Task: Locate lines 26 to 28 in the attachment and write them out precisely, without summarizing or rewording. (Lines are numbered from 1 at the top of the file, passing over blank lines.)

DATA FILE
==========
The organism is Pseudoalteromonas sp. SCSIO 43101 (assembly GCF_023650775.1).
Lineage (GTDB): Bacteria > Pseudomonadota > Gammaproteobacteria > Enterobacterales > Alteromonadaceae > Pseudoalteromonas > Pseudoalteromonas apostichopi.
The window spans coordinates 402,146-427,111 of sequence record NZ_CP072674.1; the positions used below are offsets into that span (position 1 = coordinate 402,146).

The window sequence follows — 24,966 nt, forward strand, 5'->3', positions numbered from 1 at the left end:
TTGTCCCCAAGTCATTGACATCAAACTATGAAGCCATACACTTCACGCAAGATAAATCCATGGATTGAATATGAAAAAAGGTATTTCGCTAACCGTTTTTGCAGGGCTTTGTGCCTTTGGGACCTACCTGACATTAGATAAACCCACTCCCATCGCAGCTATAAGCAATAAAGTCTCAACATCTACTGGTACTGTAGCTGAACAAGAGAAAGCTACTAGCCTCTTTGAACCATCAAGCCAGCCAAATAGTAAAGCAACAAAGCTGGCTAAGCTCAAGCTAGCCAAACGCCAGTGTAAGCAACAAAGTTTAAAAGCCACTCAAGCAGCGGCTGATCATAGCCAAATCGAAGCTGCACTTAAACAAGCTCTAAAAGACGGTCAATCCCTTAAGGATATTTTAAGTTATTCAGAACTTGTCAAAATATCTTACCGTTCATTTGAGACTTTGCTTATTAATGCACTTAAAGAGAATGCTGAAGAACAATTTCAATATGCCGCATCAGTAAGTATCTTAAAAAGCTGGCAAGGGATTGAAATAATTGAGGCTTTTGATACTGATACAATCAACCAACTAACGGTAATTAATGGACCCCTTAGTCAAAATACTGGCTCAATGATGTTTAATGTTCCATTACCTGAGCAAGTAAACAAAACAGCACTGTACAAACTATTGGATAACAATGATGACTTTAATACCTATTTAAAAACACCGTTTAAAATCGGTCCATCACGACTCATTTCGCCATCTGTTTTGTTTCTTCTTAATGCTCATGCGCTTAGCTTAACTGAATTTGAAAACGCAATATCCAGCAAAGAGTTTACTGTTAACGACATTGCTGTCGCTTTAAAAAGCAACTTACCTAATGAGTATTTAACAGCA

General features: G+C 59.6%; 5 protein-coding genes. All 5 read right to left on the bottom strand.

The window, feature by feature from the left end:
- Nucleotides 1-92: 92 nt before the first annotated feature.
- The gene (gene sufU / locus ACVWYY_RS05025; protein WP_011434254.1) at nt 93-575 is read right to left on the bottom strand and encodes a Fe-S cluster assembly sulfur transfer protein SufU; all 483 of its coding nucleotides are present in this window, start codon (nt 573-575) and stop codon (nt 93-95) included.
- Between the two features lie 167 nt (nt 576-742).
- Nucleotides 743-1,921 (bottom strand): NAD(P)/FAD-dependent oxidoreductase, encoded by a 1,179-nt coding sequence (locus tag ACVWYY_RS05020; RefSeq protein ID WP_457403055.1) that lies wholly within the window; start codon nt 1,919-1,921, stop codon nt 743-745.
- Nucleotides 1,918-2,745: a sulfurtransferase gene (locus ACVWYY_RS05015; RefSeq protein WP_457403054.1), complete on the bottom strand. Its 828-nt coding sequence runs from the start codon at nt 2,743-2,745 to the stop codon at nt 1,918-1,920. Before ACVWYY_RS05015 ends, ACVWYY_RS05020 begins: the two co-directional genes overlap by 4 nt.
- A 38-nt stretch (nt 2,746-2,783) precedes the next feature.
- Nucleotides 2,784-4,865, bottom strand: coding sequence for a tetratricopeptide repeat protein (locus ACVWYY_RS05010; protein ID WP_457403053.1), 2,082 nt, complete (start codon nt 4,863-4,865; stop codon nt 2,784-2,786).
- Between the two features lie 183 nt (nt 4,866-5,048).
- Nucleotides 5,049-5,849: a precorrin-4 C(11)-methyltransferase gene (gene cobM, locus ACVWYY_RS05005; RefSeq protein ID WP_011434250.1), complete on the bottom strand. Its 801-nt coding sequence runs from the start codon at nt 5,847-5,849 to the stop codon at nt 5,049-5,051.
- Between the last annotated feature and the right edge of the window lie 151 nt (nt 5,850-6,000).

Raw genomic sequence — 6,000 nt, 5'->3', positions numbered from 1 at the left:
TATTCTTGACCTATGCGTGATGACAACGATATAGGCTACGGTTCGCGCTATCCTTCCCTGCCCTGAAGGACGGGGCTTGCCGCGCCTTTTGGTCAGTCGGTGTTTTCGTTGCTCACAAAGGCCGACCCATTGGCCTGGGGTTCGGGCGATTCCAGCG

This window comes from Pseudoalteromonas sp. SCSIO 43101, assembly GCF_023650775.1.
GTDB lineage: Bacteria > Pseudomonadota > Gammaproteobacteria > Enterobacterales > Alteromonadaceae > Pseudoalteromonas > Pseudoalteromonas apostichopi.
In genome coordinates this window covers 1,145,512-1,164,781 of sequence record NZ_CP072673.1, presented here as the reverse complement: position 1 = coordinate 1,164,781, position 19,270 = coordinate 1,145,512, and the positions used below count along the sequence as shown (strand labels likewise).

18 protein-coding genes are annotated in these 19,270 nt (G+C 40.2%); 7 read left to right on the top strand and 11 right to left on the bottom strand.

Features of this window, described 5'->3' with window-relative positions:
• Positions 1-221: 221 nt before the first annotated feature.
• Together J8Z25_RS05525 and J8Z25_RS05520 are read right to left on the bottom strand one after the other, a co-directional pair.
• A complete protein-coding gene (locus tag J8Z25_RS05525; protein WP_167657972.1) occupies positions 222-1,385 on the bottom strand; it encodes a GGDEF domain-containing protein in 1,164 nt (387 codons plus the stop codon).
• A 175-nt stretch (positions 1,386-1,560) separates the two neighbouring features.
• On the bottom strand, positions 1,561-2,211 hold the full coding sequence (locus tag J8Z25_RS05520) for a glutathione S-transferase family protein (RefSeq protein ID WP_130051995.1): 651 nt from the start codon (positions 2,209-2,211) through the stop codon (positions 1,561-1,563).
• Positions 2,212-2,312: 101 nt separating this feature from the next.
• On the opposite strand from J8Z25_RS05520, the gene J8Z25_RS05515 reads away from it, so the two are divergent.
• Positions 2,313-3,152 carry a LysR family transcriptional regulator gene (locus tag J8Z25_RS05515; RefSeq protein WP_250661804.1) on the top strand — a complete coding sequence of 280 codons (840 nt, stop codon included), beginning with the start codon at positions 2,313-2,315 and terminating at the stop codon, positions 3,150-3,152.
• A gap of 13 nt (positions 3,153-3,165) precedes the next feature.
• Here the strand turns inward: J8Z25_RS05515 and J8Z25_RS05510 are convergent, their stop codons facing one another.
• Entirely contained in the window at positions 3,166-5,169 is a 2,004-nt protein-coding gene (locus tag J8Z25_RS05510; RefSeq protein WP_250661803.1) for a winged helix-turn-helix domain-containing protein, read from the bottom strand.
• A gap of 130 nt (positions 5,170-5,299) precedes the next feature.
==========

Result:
• Together J8Z25_RS05525 and J8Z25_RS05520 are read right to left on the bottom strand one after the other, a co-directional pair.
• A complete protein-coding gene (locus tag J8Z25_RS05525; protein WP_167657972.1) occupies positions 222-1,385 on the bottom strand; it encodes a GGDEF domain-containing protein in 1,164 nt (387 codons plus the stop codon).
• A 175-nt stretch (positions 1,386-1,560) separates the two neighbouring features.